We observed that July was the month with the highest pass-back rate of 2.12% and that pass-back was more likely to occur during the warmer months compared to colder ones. This is probably due to higher numbers of tourists using the MBTA during the spring and summer for events like baseball games and festivals.
The above chart shows the month-to-month use of stored value and pass-back on stored value across bus and Rapid Transit. You can see that while more stored value is used during the summer, there is also a higher rate of pass-back use.
This observation helped us identify the months during which group travel occurs most frequently. With the confirmation that the spring and summer have higher likelihoods of people navigating our system together in groups, we can improve our operations and customer service geared towards group travel.
In the following sections, we’ll perform a deeper dive into the data gleaned from our October 2017 pass-back analysis.
When and Where is Pass-back Used the Most?
When looking at specific days of the week, we divided the system’s service time into five categories, as listed below.
|1||03:00 – 06:59||Sunrise and Early AM|
|2||07:00 – 08:59||AM Peak|
|3||09:00 – 15:59||Midday Base and Midday School|
|4||16:00 – 18:39||PM Peak|
|5||18:30 – 02:59||Evening, Late Evening, and Night|
By splitting service hours into these five categories, we were able to identify which specific times of day had the highest number of pass-backs. The bar graph below shows the pass-back rate per day and per time category.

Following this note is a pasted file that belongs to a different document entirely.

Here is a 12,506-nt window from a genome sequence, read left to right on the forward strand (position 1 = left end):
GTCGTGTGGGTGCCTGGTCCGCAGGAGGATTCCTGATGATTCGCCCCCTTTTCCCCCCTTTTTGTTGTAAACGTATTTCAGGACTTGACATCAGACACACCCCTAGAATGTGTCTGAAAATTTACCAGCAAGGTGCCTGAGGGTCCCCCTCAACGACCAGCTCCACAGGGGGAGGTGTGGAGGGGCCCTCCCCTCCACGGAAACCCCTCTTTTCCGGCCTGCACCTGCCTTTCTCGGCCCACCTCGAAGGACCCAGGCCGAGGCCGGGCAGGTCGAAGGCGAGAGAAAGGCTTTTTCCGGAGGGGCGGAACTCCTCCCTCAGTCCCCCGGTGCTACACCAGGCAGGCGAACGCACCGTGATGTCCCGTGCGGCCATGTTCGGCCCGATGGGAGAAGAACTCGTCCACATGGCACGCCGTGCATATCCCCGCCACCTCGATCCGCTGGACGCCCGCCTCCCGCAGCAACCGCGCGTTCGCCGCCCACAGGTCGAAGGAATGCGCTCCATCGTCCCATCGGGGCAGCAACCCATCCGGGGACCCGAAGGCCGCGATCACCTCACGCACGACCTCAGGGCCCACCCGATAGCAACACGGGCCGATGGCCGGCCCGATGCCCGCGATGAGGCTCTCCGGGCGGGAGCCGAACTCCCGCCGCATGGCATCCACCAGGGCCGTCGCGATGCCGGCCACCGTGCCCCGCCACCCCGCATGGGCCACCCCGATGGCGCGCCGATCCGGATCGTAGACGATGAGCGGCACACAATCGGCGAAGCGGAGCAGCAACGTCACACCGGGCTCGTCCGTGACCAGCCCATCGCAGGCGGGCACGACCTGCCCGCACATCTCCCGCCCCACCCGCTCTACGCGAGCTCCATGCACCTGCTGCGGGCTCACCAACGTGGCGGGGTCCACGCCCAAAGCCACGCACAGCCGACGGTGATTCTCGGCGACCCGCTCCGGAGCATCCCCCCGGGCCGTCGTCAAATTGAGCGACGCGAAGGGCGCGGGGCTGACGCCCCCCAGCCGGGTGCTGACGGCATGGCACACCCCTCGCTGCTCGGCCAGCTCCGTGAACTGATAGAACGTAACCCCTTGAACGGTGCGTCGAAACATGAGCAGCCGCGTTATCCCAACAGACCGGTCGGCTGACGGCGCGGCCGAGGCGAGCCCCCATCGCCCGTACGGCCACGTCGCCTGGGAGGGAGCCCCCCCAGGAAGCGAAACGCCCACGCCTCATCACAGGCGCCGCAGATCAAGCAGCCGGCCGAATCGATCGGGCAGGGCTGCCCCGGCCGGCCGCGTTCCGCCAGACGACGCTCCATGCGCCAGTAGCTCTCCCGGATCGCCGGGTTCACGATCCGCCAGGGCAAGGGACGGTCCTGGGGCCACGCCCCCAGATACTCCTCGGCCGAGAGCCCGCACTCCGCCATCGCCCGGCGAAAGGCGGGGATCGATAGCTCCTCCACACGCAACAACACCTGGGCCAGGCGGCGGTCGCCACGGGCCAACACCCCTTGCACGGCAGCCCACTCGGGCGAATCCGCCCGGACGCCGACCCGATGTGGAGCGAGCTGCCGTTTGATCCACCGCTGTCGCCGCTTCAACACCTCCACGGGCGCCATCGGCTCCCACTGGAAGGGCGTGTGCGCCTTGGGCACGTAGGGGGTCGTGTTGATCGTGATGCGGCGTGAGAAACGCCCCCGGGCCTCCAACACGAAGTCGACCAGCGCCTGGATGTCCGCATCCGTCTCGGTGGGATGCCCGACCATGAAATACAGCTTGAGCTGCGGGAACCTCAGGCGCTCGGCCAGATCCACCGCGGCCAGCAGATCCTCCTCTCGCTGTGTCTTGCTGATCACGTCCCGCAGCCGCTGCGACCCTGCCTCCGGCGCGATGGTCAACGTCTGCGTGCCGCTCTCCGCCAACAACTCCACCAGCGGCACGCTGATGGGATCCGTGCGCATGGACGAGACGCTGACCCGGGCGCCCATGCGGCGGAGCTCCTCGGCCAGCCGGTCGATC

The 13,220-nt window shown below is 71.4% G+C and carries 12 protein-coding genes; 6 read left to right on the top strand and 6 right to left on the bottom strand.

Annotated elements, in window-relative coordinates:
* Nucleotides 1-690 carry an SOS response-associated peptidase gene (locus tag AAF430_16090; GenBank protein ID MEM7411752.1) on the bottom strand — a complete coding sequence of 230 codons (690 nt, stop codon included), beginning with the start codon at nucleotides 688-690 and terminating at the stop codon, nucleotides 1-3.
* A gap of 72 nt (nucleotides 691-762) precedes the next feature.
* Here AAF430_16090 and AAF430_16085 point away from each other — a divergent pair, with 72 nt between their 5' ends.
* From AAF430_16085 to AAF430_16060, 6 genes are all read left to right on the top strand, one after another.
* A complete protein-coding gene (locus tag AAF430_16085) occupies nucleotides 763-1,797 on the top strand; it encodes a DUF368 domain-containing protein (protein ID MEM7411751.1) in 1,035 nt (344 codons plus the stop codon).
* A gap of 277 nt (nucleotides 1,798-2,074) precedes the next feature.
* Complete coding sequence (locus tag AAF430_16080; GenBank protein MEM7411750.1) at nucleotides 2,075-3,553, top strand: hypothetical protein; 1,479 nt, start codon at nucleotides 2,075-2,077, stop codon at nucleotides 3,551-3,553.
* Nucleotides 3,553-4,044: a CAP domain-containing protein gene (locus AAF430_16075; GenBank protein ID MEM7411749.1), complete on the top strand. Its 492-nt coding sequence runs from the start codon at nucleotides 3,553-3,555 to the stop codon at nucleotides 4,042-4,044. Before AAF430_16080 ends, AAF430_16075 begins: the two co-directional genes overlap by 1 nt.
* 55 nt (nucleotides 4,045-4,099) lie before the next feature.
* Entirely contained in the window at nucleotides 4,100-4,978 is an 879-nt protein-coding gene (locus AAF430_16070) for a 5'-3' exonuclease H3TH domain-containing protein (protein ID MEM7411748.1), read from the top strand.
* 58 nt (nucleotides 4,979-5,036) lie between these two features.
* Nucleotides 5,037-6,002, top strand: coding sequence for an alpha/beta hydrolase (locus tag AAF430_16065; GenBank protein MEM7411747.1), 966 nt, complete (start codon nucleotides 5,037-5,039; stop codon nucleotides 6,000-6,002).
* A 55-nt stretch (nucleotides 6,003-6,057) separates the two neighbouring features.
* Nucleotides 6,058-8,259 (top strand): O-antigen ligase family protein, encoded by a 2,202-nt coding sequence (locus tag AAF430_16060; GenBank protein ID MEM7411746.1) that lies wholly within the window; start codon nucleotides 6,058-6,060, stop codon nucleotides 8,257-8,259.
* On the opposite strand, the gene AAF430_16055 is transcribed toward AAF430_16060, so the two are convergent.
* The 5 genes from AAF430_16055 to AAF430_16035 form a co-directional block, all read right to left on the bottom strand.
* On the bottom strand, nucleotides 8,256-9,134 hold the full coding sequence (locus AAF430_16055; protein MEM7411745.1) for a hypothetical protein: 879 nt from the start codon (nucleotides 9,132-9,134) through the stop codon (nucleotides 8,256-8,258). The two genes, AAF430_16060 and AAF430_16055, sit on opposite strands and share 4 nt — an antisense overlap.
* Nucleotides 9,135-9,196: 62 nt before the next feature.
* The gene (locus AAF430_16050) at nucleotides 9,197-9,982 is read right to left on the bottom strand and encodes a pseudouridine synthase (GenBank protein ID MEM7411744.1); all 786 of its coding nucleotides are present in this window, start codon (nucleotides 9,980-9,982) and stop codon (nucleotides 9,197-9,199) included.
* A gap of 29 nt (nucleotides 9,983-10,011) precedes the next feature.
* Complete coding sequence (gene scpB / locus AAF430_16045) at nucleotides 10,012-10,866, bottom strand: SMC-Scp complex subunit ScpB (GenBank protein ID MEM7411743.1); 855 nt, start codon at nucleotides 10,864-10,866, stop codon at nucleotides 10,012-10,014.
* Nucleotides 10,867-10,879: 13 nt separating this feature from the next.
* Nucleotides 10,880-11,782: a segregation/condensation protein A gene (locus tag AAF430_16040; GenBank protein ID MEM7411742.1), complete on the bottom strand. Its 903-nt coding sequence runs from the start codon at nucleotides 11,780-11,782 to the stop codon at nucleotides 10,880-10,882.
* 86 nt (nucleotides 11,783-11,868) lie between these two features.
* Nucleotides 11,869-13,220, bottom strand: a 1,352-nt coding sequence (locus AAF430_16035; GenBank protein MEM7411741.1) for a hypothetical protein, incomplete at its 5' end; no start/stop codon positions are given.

From the above chart, we can see that on weekdays the pass-back rate was higher between 9 AM and 03:59 PM (time period 3) in comparison to other times of day. Additionally, the pass-back rate was higher during weekends than on weekdays.
It is apparent that people are more likely to travel in groups on the weekends than weekdays, perhaps for social and/or leisure outings.
In order to identify specific locations where higher rates of pass-back is occurring in the system, we examined buses at the route level and Rapid Transit at the station level. The following two charts show the top routes and stations ranked by the pass-back rate.
Route 435 (Liberty Tree Mall – Central Square, Lynn or Neptune Towers via Peabody Square) had the highest pass-back rate of 2.78%.
Riverside station had the highest pass-back rate of 4.87%. The top three Rapid Transit stations with the highest pass-back rates are Riverside, Museum of Fine Arts, and Science Park.
From the above analysis, we noticed that for bus routes, the highest pass-back rates were in the North Shore (Lynn and Salem) and at shopping centers. For rail stations, the highest pass-back rates were at locations known for attracting tourists, short-term visitors, and schools.
The high usage on bus routes in Lynn and Salem might indicate a need for more CharlieCard distribution in these areas. We are currently working to establish community partnerships to give people more access to blank CharlieCards.
Who Used Pass-back?
There were about 0.7 million Charlie cards used by Adult users in the month of October 2017 and 12.57% of them were used for pass-back. This was high compared to other fare media (for Adult users).